Breast cancer breakthrough as scientists identify 350 DNA ‘errors’ that make women prone to developing the killer disease
- Study of 200,000 people identified 352 genetic mutations that raise cancer risk
- Believe these variations may warp as many as 190 genes, 150 more than thought
- Say the ‘incredible’ finding will help pinpoint which women should be monitored
More than 350 DNA ‘errors’ that make women prone to developing breast cancer have been discovered by scientists.
A study of 200,000 patients identified 352 genetic mutations which can influence whether a person develops the killer disease.
Cambridge University experts, who carried out the research, believe these changes may warp as many as 190 genes.
Less than 40 genes were previously recognised as raising the risk of breast cancer.
The findings could help pinpoint which women are predisposed to developing the disease, allowing them to be monitored more closely than others.
With more 55,000 new cases every year, breast cancer is the most common type of the disease in the UK. In the US it affects 270,000 people every year.
DNA, the blueprint for the human body, carries genetic information and has all the instructions that a living organism needs to grow, reproduce and function.
There are more than 350 DNA ‘errors’ that make women prone to developing breast cancer, research by Cambridge University suggests (stock)
Humans contains between 20,000-25,000 genes – 99.9 per cent of which are identical from person to person.
The other 0.1 per cent of genetic variants are what make people unique, altering their hair colour, skin tone or even the shape of their face.
But these changes can also have profound negative effects, including increasing individuals’ susceptibility to disease.
Most diseases, including breast cancer, are complex and no single genetic variant or gene causes them.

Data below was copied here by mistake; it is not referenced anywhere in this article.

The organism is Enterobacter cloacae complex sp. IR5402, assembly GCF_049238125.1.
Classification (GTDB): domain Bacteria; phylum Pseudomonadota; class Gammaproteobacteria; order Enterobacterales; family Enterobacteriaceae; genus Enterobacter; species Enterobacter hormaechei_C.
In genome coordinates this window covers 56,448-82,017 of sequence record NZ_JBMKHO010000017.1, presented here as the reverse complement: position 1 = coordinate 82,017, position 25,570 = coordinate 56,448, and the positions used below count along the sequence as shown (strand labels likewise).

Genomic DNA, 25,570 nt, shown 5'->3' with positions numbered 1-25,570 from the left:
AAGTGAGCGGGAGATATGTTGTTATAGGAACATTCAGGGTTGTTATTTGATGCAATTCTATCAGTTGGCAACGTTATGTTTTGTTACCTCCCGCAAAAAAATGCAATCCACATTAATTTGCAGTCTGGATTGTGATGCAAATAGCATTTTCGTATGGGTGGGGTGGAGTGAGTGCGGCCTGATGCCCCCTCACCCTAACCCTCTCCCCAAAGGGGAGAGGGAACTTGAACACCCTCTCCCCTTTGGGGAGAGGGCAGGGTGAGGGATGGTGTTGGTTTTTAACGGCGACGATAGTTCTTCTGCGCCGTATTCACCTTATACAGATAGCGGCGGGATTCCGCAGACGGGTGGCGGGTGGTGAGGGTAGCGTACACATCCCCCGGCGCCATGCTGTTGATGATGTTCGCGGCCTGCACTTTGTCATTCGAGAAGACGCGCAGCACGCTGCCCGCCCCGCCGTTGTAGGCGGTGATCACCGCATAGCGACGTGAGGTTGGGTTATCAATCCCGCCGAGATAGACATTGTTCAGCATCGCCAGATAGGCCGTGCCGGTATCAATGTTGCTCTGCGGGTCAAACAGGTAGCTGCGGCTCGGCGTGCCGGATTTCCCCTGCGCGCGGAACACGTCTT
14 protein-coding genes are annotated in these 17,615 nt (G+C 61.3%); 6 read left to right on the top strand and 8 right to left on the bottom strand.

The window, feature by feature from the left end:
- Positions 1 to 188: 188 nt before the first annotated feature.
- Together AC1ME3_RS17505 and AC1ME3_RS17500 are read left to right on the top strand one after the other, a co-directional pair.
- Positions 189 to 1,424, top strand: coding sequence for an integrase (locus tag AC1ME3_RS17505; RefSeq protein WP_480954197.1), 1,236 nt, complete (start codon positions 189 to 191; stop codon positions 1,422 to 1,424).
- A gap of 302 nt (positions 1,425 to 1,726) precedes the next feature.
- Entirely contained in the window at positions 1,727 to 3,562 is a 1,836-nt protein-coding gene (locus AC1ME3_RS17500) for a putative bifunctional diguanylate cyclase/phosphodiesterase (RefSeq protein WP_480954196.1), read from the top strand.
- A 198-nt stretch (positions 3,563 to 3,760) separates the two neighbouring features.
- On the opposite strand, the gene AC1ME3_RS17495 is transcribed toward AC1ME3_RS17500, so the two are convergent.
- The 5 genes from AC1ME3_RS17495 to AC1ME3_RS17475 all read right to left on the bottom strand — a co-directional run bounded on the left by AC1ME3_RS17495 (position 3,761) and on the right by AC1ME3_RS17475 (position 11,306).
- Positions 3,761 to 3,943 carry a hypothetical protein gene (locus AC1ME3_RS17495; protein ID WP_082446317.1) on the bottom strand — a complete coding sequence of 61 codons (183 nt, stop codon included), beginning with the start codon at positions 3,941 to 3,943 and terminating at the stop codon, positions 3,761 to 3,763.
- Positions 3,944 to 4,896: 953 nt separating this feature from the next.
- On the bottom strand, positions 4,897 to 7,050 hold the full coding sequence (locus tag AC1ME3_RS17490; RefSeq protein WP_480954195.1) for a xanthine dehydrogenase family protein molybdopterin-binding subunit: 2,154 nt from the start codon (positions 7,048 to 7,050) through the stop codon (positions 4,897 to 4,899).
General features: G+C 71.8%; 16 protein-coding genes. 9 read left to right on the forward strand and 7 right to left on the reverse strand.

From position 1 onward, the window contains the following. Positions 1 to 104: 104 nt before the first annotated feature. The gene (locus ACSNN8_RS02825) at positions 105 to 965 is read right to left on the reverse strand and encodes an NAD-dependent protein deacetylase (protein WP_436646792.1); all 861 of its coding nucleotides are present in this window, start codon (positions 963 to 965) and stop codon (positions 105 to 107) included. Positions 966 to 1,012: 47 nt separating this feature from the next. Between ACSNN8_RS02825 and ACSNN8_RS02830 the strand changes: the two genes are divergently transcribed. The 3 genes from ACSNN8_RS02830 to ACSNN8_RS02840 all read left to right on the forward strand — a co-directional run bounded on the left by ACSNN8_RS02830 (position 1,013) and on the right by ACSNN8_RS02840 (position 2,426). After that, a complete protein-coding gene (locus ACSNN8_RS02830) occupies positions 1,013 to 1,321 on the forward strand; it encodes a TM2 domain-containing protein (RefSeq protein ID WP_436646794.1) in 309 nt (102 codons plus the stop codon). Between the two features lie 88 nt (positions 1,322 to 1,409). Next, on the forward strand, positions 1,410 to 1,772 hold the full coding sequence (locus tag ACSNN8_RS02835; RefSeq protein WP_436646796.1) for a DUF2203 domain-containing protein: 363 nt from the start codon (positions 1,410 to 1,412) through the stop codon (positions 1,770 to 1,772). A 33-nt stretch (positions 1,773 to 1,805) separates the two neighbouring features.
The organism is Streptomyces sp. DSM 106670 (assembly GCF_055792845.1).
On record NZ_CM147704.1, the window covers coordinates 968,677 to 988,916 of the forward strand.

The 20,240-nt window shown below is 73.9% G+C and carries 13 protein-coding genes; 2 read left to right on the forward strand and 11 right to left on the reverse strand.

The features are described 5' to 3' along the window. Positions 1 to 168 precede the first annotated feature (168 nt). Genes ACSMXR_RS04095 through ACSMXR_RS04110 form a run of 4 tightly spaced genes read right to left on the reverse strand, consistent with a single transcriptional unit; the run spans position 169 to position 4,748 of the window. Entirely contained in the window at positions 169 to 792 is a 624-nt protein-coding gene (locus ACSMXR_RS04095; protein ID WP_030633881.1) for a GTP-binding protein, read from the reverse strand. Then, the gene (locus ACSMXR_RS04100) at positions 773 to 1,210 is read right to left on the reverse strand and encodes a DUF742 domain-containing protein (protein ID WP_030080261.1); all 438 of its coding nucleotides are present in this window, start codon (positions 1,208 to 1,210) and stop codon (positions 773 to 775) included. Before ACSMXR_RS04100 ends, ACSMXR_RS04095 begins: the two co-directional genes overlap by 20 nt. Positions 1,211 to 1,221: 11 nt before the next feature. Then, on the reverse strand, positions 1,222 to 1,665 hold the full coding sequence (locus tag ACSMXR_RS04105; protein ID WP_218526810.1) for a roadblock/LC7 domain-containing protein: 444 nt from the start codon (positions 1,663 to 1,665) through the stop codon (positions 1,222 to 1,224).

Breast cancer is one of the most common cancers in the world. Each year in the UK there are more than 55,000 new cases, and the disease claims the lives of 11,500 women. In the US, it strikes 266,000 each year and kills 40,000. But what causes it and how can it be treated?
What is breast cancer?
Breast cancer develops from a cancerous cell which develops in the lining of a duct or lobule in one of the breasts.
When the breast cancer has spread into surrounding breast tissue it is called an ‘invasive’ breast cancer. Some people are diagnosed with ‘carcinoma in situ’, where no cancer cells have grown beyond the duct or lobule.
Most cases develop in women over the age of 50 but younger women are sometimes affected. Breast cancer can develop in men though this is rare.
Staging means how big the cancer is and whether it has spread. Stage 1 is the earliest stage and stage 4 means the cancer has spread to another part of the body.
The cancerous cells are graded from low, which means a slow growth, to high, which is fast growing. High grade cancers are more likely to come back after they have first been treated.
What causes breast cancer?
A cancerous tumour starts from one abnormal cell. The exact reason why a cell becomes cancerous is unclear. It is thought that something damages or alters certain genes in the cell. This makes the cell abnormal and multiply ‘out of control’.